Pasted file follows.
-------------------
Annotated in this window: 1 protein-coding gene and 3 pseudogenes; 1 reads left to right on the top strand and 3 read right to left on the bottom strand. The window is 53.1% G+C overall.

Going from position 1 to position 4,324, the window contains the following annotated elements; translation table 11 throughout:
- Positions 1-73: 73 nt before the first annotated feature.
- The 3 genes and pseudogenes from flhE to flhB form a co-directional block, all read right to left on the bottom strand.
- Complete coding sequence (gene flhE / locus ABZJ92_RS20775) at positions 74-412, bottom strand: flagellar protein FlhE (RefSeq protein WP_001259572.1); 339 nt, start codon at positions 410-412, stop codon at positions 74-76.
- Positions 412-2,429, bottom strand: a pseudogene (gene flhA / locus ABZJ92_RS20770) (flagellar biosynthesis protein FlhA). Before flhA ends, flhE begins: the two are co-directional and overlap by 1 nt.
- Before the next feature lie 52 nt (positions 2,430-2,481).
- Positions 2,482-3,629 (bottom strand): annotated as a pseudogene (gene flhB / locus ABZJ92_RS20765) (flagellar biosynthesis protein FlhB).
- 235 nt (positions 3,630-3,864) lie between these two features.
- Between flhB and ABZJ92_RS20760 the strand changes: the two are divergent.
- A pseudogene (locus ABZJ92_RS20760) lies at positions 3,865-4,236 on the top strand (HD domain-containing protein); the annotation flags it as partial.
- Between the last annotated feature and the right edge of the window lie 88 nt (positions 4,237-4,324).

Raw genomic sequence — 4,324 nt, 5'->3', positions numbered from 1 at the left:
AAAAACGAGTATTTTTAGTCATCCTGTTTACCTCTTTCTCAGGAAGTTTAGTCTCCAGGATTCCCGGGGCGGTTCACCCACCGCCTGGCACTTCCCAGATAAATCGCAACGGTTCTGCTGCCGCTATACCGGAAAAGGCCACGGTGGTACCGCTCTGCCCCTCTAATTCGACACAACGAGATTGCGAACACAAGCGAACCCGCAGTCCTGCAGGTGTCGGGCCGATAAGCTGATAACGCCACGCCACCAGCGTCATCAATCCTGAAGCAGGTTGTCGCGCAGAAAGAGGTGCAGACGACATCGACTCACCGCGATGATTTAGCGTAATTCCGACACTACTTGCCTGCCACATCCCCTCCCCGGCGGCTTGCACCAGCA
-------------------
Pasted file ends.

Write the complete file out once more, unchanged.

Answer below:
Annotated in this window: 1 protein-coding gene and 3 pseudogenes; 1 reads left to right on the top strand and 3 read right to left on the bottom strand. The window is 53.1% G+C overall.

Going from position 1 to position 4,324, the window contains the following annotated elements; translation table 11 throughout:
- Positions 1-73: 73 nt before the first annotated feature.
- The 3 genes and pseudogenes from flhE to flhB form a co-directional block, all read right to left on the bottom strand.
- Complete coding sequence (gene flhE / locus ABZJ92_RS20775) at positions 74-412, bottom strand: flagellar protein FlhE (RefSeq protein WP_001259572.1); 339 nt, start codon at positions 410-412, stop codon at positions 74-76.
- Positions 412-2,429, bottom strand: a pseudogene (gene flhA / locus ABZJ92_RS20770) (flagellar biosynthesis protein FlhA). Before flhA ends, flhE begins: the two are co-directional and overlap by 1 nt.
- Before the next feature lie 52 nt (positions 2,430-2,481).
- Positions 2,482-3,629 (bottom strand): annotated as a pseudogene (gene flhB / locus ABZJ92_RS20765) (flagellar biosynthesis protein FlhB).
- 235 nt (positions 3,630-3,864) lie between these two features.
- Between flhB and ABZJ92_RS20760 the strand changes: the two are divergent.
- A pseudogene (locus ABZJ92_RS20760) lies at positions 3,865-4,236 on the top strand (HD domain-containing protein); the annotation flags it as partial.
- Between the last annotated feature and the right edge of the window lie 88 nt (positions 4,237-4,324).

Raw genomic sequence — 4,324 nt, 5'->3', positions numbered from 1 at the left:
AAAAACGAGTATTTTTAGTCATCCTGTTTACCTCTTTCTCAGGAAGTTTAGTCTCCAGGATTCCCGGGGCGGTTCACCCACCGCCTGGCACTTCCCAGATAAATCGCAACGGTTCTGCTGCCGCTATACCGGAAAAGGCCACGGTGGTACCGCTCTGCCCCTCTAATTCGACACAACGAGATTGCGAACACAAGCGAACCCGCAGTCCTGCAGGTGTCGGGCCGATAAGCTGATAACGCCACGCCACCAGCGTCATCAATCCTGAAGCAGGTTGTCGCGCAGAAAGAGGTGCAGACGACATCGACTCACCGCGATGATTTAGCGTAATTCCGACACTACTTGCCTGCCACATCCCCTCCCCGGCGGCTTGCACCAGCA